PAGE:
Clifton Park

Foss: We should encourage students to express themselves

Anti-Trump art at Shen in spotlight
The artwork included profanities and criticisms of DonaldTrump's presidency.
The artwork included profanities and criticisms of DonaldTrump's presidency.

Teenagers push boundaries and challenge authority. 

So do artists. 

Put the two together, and you’re guaranteed to get artwork that causes headaches for school administrators – a controversy-averse lot if ever there was one. 

That’s what happened last month when the principal at Shenedehowa High School took down an anti-Trump art project from a student-organized art show. 

The artwork featured repeated black-and-white images of a scowling President Donald Trump. A sign above the artwork invited students to “Draw on Me” in marker, and the result was critical, sometimes profane, commentary. 

Unsurprisingly, the anti-Trump artwork has inspired the usual outrage and handwringing about students daring to express political viewpoints and disrespecting the office of the president. 

Judging from the reaction, you’d think high school students being provocative and scornful was some sort of strange new phenomenon, rather than something that’s been happening since basically forever. 

If anything’s changed, it’s the way these stories explode on social media and are held up as symbols of social decline and liberal decadence. 

In the past, controversies over student speech and expression were mainly confined to the school districts in which they occurred. 

For instance, there was a lot of chatter about whether my high school should ban T-shirts with sexual innuendos on them – the Big Johnson brand was quite popular back then – but it never went viral, and thank god for that.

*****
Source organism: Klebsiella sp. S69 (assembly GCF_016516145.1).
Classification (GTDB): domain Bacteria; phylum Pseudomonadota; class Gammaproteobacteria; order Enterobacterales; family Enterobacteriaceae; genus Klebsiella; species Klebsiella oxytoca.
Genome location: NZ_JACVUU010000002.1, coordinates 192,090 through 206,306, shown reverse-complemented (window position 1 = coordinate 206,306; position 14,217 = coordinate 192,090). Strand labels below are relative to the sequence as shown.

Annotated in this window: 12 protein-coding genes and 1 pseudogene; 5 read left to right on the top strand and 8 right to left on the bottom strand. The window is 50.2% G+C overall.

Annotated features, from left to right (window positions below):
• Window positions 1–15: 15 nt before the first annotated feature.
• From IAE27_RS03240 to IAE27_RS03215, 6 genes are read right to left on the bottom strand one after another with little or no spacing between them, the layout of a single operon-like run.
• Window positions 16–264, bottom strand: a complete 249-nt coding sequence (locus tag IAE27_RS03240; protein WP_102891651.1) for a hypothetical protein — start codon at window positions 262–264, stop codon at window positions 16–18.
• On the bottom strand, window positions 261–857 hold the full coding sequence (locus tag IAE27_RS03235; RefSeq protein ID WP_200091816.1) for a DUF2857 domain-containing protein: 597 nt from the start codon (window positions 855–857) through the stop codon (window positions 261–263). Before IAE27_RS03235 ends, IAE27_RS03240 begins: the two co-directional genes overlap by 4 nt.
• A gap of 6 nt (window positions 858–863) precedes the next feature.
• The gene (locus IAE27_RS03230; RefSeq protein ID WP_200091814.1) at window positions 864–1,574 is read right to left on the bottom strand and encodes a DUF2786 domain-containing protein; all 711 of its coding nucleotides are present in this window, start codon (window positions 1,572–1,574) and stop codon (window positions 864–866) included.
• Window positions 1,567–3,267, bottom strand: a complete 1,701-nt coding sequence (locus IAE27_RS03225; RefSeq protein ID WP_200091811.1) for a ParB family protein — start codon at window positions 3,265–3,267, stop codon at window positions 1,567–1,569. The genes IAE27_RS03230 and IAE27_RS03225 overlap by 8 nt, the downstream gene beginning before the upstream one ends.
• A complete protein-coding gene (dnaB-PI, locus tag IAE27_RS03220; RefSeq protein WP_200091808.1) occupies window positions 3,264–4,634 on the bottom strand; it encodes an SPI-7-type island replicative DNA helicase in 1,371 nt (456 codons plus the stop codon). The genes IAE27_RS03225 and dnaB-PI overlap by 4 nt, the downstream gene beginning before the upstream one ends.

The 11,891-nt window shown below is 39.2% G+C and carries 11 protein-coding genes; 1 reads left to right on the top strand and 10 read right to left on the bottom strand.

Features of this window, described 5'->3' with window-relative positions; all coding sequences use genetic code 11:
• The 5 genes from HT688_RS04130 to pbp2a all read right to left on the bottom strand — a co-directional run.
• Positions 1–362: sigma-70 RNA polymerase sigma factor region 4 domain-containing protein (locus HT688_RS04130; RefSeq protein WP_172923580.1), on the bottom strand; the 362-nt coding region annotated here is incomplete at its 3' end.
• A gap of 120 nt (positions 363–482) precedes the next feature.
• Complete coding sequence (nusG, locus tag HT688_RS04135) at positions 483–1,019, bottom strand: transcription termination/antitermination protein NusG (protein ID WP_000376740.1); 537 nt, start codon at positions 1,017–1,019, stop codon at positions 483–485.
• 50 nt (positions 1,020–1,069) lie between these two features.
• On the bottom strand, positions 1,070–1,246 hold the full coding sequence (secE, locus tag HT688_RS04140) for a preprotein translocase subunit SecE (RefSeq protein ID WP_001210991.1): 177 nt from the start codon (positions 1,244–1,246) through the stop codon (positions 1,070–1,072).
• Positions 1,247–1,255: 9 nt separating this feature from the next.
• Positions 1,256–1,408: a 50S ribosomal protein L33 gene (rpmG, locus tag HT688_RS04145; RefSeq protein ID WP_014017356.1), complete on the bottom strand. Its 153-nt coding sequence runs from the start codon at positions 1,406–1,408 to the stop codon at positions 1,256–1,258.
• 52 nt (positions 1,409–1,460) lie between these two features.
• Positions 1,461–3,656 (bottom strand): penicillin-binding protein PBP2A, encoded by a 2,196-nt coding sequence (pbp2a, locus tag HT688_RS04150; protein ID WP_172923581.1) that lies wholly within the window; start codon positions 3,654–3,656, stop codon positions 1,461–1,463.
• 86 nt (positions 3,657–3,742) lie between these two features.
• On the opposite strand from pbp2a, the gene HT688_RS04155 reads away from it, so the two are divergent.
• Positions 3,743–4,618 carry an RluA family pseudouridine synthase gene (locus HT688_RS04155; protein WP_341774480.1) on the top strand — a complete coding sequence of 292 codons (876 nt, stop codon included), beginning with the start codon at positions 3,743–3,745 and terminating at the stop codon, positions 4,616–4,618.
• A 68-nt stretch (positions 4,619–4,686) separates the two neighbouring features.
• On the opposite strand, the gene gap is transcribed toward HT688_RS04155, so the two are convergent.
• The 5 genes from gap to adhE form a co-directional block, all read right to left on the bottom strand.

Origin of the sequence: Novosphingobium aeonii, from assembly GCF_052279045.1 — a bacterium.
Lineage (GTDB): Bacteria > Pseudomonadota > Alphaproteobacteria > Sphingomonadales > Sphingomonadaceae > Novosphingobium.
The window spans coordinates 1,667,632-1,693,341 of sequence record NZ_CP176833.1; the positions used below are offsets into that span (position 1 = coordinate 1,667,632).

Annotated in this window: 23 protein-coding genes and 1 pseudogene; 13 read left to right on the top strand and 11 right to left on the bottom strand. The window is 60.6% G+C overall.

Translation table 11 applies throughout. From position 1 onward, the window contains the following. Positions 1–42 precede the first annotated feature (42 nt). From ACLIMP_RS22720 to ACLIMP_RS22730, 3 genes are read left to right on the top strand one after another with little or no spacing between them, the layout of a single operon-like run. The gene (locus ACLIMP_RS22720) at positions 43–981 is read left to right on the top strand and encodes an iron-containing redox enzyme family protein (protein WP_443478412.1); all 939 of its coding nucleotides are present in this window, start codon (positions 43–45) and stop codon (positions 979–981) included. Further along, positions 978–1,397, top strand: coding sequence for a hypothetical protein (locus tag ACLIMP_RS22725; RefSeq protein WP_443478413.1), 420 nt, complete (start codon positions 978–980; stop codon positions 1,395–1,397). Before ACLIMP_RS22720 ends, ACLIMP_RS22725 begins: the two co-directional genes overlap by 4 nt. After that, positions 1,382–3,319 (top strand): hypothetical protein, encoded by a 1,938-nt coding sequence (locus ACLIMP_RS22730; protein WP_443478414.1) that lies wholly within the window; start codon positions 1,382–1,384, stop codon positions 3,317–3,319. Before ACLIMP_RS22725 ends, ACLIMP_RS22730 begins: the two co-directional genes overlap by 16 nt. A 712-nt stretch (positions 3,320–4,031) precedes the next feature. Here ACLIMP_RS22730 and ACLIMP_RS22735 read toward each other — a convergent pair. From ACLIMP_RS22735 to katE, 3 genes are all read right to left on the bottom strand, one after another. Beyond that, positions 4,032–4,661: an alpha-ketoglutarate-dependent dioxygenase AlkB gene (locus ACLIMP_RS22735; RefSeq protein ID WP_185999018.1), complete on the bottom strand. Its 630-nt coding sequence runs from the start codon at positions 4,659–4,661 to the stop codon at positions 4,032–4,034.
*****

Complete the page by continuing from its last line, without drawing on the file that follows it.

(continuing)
Schools are well within their rights to enforce a code of conduct, which is Shen’s justification for removing the anti-Trump artwork. 

For the record, I don’t have a problem with the artwork, just as I wouldn’t have a problem with student artwork criticizing any other president or prominent figure of authority. I believe students have the right to express themselves, and that they should be encouraged to do so, whether it be in art, writing or music. 

It’s also important to keep in mind that high school students are young, they’re still figuring out who they are and that they’re going to make mistakes and do things adults might find juvenile and cringeworthy. 

That said, it’s clear the artwork’s profanity puts it in violation of Shen’s student code of conduct, which bars “the use of language or gestures, or actions that are obscene, profane, perverse, overtly sexual, lewd, lascivious, indecent, vulgar or abusive.”

What’s questionable is High School Principal Don Flynt’s statement that “if the graffiti said positive things, it wouldn’t be a violation.” 

This notion that art and writing must be positive is wrongheaded.  

Of course, I would think this – one of my favorite paintings is Edvard Munch’s “The Scream.” I don’t know exactly what Munch was thinking when he created this famous work, but the haunting, angst-filled image suggests he wasn’t in the most positive of spirits. 

Sometimes art is positive. Sometimes it’s not. Sometimes art challenges, provokes and enrages. There are all kinds of art, and all kinds of artists. 

I don’t know exactly what the student behind the anti-Trump artwork was hoping to achieve, but there’s no denying the piece touched a nerve.

And from that standpoint, it’s a big success.  

Reach Gazette columnist Sara Foss at [email protected]. Opinions expressed here are her own and not necessarily the newspaper’s.

Categories: -News-, Opinion, Schenectady County

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